In a recent DC Dialogue newsletter from the investment management firm PIMCO, Stacy L. Schaus, PIMCO’s executive vice president and defined contribution (DC) practice leader, discussed the advantages of 403(b) plans compared with 401(k) plans, with Ryan Gardner, principal of Fiduciary Investment Advisors, and Mark Wetzel, president of Fiduciary Investment Advisors.
Both Gardner and Wetzel support the inclusion of retirement income strategies and advice for participants, and they believe the perfect DC plan is one with sufficient contributions, limited leakage and the option for participants to convert some or all of their savings into income, something many 403(b) plans offer.
Gardner told PLANSPONSOR, “Prior to July 2007, when the Treasury Department and the Internal Revenue Service [IRS] finalized the first comprehensive 403(b) regulations since 1964, 403(b) plans had been the plan of choice for many nonprofit organizations. The lack of certain testing and audit requirements, as well as the ability to avoid ERISA [Employee Retirement Income Security Act] regulations made them popular among nonprofit plan sponsors.”
Today, said Gardner, with the new regulations in place, the regulatory framework for 403(b) plans is more like that for 401(k) plans. “The opportunity for some 403(b) plan sponsors to avoid ERISA requirements remains. However, the new requirements are strict. Similarly, the lack of nondiscrimination testing for some organizations, as well as other special catch-up contribution features, may still appeal to nonprofit plan sponsors. While there are a number of pros for both 403(b) and 401(k) plans, ultimately it comes down to the individual plan, plan design and the overall goals and objectives of the plan sponsor.”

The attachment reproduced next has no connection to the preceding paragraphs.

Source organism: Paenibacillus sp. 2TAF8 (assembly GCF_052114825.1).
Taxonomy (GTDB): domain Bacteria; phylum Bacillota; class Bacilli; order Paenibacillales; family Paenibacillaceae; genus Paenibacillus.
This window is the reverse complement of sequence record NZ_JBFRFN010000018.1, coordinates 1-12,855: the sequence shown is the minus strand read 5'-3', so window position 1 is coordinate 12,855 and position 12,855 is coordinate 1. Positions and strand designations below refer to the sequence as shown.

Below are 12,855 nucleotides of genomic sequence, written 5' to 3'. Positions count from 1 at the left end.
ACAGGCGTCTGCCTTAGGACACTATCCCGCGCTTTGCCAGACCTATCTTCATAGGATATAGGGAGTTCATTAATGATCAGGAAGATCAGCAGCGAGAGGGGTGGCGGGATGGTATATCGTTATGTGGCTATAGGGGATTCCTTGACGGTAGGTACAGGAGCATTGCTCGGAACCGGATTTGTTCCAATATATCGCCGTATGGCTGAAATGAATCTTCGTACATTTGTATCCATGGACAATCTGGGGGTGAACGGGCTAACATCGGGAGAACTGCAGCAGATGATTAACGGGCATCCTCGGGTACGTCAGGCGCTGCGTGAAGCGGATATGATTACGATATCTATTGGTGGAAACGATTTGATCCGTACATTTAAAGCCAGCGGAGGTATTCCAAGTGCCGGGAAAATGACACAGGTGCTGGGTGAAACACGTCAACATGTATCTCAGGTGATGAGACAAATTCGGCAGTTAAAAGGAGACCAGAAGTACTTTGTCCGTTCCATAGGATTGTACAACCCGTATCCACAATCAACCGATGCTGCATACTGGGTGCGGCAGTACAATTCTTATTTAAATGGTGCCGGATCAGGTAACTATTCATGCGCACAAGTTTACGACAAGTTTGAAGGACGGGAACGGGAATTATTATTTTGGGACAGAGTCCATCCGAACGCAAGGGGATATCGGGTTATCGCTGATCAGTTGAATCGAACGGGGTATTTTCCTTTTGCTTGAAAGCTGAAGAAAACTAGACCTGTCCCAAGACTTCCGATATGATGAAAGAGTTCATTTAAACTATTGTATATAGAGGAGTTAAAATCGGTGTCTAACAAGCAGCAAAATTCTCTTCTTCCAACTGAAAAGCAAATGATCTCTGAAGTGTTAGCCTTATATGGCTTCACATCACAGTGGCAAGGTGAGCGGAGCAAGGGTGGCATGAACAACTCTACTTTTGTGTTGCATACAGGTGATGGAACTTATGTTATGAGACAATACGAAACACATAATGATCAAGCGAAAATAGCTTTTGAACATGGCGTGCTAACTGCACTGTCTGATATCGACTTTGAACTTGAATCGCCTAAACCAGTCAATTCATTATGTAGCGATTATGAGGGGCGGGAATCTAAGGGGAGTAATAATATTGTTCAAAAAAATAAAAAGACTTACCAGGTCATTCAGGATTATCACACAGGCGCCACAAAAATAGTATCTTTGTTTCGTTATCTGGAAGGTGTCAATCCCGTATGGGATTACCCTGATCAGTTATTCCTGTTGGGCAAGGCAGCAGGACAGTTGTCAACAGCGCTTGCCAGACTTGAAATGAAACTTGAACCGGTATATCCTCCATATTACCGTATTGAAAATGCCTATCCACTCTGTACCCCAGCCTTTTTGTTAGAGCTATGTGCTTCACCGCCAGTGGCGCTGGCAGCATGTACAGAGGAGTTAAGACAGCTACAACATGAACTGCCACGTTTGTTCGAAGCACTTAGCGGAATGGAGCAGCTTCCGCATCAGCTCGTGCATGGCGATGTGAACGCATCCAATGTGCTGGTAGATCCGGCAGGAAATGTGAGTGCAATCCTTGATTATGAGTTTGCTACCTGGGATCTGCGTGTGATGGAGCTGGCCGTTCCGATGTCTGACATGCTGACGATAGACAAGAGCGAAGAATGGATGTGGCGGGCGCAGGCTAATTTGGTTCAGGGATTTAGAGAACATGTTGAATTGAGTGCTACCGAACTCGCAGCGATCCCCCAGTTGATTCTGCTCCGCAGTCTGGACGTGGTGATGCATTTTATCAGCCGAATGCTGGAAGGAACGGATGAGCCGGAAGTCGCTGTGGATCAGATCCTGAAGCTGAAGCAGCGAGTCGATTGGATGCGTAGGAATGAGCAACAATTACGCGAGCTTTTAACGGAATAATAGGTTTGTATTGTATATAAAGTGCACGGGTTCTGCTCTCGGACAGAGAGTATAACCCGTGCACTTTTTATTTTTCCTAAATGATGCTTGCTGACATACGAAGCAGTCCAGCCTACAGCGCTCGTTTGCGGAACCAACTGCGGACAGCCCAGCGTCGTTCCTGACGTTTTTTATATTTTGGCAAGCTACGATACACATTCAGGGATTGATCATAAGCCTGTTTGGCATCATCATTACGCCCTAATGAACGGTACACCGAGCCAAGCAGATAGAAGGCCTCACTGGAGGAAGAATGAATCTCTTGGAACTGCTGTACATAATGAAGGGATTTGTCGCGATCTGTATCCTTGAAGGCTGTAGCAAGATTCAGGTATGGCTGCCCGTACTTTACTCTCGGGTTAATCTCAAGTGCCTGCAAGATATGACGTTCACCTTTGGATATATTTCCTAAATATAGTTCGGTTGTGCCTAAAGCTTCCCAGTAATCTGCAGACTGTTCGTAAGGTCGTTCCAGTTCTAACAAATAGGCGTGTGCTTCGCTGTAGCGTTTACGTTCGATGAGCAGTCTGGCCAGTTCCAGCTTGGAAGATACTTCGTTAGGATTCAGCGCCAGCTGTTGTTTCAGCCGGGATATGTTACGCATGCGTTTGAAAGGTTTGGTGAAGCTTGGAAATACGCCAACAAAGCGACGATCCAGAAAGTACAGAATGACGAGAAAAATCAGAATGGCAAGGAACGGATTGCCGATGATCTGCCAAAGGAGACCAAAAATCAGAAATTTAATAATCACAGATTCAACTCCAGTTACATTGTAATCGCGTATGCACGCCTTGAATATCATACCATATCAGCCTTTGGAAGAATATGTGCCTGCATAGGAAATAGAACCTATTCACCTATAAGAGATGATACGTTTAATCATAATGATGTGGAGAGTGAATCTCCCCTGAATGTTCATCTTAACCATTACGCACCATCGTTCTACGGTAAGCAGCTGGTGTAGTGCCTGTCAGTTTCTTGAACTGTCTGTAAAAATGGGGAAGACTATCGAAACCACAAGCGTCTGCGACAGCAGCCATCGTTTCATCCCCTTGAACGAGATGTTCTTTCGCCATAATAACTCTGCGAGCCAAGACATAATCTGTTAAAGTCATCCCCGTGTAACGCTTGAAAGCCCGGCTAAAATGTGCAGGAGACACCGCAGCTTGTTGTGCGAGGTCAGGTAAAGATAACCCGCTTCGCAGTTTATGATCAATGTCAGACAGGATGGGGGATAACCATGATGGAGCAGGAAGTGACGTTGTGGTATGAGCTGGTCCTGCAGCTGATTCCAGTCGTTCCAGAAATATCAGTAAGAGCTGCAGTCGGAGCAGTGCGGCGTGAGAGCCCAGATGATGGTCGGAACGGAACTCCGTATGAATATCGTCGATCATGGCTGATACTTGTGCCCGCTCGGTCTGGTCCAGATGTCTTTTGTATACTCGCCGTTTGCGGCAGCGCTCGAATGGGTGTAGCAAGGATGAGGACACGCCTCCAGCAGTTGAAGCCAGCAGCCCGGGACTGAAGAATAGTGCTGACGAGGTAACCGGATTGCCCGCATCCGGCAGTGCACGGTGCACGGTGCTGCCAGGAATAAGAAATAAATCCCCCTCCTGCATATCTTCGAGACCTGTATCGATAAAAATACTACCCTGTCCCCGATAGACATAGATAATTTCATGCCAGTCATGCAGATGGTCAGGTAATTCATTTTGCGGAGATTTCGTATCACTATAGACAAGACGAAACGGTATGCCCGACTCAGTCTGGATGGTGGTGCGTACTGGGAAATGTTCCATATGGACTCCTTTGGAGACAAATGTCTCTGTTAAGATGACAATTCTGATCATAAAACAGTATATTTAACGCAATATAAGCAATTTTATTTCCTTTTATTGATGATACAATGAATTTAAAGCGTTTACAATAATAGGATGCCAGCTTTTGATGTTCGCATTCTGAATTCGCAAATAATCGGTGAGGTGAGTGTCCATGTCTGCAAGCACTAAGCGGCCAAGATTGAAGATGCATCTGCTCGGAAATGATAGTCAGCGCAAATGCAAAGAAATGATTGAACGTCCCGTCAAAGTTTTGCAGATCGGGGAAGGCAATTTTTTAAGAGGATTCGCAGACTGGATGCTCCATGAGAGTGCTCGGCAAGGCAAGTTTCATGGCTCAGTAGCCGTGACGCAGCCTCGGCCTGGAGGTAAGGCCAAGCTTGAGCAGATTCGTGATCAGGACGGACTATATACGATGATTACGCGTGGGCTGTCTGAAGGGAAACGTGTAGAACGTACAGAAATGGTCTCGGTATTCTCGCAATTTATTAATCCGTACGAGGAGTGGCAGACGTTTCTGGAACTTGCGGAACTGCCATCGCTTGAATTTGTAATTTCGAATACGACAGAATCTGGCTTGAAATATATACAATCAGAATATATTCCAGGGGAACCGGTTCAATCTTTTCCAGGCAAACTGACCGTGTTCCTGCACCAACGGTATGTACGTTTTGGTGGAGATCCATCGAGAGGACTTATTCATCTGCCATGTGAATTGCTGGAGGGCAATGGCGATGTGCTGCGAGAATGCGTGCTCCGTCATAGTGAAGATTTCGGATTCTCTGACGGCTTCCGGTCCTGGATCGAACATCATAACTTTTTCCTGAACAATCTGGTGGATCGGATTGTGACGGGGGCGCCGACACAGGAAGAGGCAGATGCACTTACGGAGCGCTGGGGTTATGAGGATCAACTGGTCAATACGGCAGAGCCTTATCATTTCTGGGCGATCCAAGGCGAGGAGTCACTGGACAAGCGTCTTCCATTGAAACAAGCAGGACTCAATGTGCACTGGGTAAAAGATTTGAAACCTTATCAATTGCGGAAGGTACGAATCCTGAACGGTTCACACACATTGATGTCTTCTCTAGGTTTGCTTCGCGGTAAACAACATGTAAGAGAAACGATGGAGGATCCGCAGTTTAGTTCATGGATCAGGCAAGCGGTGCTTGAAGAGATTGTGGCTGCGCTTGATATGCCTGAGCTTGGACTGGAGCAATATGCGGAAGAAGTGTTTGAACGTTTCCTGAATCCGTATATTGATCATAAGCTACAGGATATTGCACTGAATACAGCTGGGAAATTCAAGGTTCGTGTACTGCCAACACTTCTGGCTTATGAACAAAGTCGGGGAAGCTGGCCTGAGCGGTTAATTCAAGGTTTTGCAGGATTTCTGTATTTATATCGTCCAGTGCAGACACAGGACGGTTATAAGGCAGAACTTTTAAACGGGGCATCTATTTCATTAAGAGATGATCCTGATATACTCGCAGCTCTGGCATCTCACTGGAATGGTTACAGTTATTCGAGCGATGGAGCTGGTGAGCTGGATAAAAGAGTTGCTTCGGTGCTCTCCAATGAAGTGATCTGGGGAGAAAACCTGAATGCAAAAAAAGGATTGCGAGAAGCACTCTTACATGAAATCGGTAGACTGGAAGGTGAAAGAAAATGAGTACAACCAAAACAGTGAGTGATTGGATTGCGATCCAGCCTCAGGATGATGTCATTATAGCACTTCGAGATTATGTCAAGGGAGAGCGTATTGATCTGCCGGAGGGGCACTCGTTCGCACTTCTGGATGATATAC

Gardner said there have been several improvements to 403(b) plans since the 2007 regulations were passed, many of them benefiting participants.
“One of the most positive changes that has occurred relates to fees,” Gardner said. “For years, fees that were charged within 403(b) plans were less than transparent and in some cases had little correlation to the overall size of the plan and the services being provided to the plan. Shortly after the regulations were finalized, a tremendous emphasis was placed on the transparency of fees, individual plan pricing and the establishment of appropriate benchmarks. Over time, this has led to more appropriate plan fees, the availability of lower fee share classes, ERISA budgets and, for some plans, significant fee savings to participants. Today we’re continuing to see the evolution of plan fees, with many plan sponsors evaluating new and different pricing models as well as the notion of levelized pricing.”
A copy of the PIMCO article can be found here.
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